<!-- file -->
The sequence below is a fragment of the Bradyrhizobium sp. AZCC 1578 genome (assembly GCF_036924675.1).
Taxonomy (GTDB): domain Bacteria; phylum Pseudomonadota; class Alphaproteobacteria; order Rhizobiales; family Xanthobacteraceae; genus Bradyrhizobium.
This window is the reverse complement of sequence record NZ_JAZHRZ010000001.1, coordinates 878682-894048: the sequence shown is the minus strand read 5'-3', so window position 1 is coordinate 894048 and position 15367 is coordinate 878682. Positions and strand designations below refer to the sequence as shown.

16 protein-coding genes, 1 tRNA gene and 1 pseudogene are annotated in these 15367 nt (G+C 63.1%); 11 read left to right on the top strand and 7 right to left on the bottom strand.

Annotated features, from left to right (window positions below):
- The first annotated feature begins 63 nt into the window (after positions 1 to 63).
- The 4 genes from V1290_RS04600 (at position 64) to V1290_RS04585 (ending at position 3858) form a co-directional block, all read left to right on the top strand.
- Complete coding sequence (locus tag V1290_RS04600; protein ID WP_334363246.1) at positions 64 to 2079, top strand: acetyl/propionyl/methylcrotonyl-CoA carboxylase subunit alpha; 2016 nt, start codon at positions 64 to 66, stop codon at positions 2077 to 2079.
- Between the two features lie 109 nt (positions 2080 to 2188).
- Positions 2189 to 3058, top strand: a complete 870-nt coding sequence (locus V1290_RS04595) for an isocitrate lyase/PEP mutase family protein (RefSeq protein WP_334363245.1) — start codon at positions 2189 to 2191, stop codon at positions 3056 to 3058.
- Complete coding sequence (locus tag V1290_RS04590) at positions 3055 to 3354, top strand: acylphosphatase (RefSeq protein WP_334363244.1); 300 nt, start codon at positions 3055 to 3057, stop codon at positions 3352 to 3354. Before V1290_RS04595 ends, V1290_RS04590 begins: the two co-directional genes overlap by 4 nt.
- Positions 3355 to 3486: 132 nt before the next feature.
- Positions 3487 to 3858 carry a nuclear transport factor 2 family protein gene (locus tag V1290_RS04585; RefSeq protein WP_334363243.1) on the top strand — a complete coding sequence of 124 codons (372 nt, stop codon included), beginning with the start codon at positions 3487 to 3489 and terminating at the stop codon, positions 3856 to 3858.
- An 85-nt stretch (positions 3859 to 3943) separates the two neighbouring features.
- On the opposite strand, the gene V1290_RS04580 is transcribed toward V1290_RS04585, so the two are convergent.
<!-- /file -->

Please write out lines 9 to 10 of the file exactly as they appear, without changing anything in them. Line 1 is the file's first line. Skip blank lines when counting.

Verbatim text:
- Between the two features lie 109 nt (positions 2080 to 2188).
- Positions 2189 to 3058, top strand: a complete 870-nt coding sequence (locus V1290_RS04595) for an isocitrate lyase/PEP mutase family protein (RefSeq protein WP_334363245.1) — start codon at positions 2189 to 2191, stop codon at positions 3056 to 3058.